As a former Tennessean, proud of his State and interested in her welfare, I trust I may with propriety express my earnest hope that the House of Representatives will concur with the action of the Senate and ratify the woman suffrage amendment to the Federal Constitution. It will add new glory to the historic achievements of the Volunteer State if her Legislature now consummates the great hope and long delayed act of justice to American women, which will make them full and equal participants with men in the benefits and responsibilities of truly democratic government.

Anti-suffragists are also busy, fully aware that their movement may be just one roll-call and a few days away from extinction. They are taking comfort in the fact that they need only fight in Tennessee, because a majority of North Carolina House members have pledged to fight suffrage. Today anti-suffrage forces made public a telegram from R.H. Williamson of the State Rights Defense League of North Carolina:

We are going to win in spite of pressure from the White House, from Dayton, Ohio, and from the United States Senate and the Secretary of the Navy. The will of the people of our States must be the law. If this crime is perpetrated let it not be laid at the door of either North Carolina or her daughter, Tennessee. Fight to the last ditch, and then some.

“Dayton, Ohio” refers to Democratic Presidential nominee James Cox’s headquarters, Republican Presidential nominee Warren G. Harding is a member of the United States Senate, and Cox’s running-mate is the Assistant Secretary of the Navy, Franklin D. Roosevelt. What is now Tennessee was initially part of North Carolina.

The House will be back in session on Monday the 16th, but doesn’t plan to act on the ratification resolution until a committee report on it is delivered. The House Committee on Constitutional Conventions and Amendments will meet again Monday night, and hopefully deliver a favorable report on the ratification resolution the next day, clearing the way for an immediate vote by the full House. Members of the committee are making no comments about what the report will recommend, but anti-suffragists are hinting that they may try to bury the ratification resolution in committee. If they do that, an effort will be made by pro-suffrage House members to call it to the floor even without a recommendation from the committee.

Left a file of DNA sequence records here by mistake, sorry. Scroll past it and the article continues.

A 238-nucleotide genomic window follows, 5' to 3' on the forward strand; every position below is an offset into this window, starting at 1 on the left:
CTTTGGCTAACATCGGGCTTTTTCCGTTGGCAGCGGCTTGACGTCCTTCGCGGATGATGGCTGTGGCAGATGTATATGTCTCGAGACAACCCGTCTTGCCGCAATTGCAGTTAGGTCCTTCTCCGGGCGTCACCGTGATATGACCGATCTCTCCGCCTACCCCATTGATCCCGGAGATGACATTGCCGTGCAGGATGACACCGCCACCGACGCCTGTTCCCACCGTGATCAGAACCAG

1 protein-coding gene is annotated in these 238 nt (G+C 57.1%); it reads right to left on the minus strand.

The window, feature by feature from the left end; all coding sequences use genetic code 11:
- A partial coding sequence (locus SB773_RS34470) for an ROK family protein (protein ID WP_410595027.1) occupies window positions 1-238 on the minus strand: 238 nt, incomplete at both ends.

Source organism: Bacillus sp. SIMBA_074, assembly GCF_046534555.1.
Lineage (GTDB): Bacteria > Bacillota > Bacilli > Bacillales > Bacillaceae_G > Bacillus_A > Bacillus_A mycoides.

Though vote estimates are always questionable, there is no doubt that the tide is running in favor of suffrage. In yesterday’s Senate vote, 8 members of the 33-member Senate who had voted against Presidential and municipal suffrage for women in Tennessee last year voted in favor of ratifying the Susan B. Anthony Amendment this year. Support was almost unanimous among Republicans, with 7 out of 8 (87.5%) voting for ratification, and overwhelming even among Democrats, with 18 of 25 (72%) casting a “yes” vote. The fact that the vote for suffrage (25 to 4 with 4 not voting) exceeded even the moat optimistic predictions is, of course, the most encouraging sign.

But “encouraging signs” and trends aren’t what the Constitution calls for to ratify an amendment. Fifty “yes” votes in the ninety-nine-member House next week are what’s needed for final victory, so until that fiftieth vote is officially cast and recorded, there will be no let-up in the frantic pace of suffrage activity here in Nashville.

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David Dismore

David became a lifelong admirer of the suffragists after briefly encountering them in a high school textbook in the early 1960s. Though missing out on that first part of the struggle for equality, he became active in "second wave" feminism through LA NOW in 1974 and has been a full-time feminist, TV news archivist, and women's history researcher at the Feminist Majority Foundation since its creation.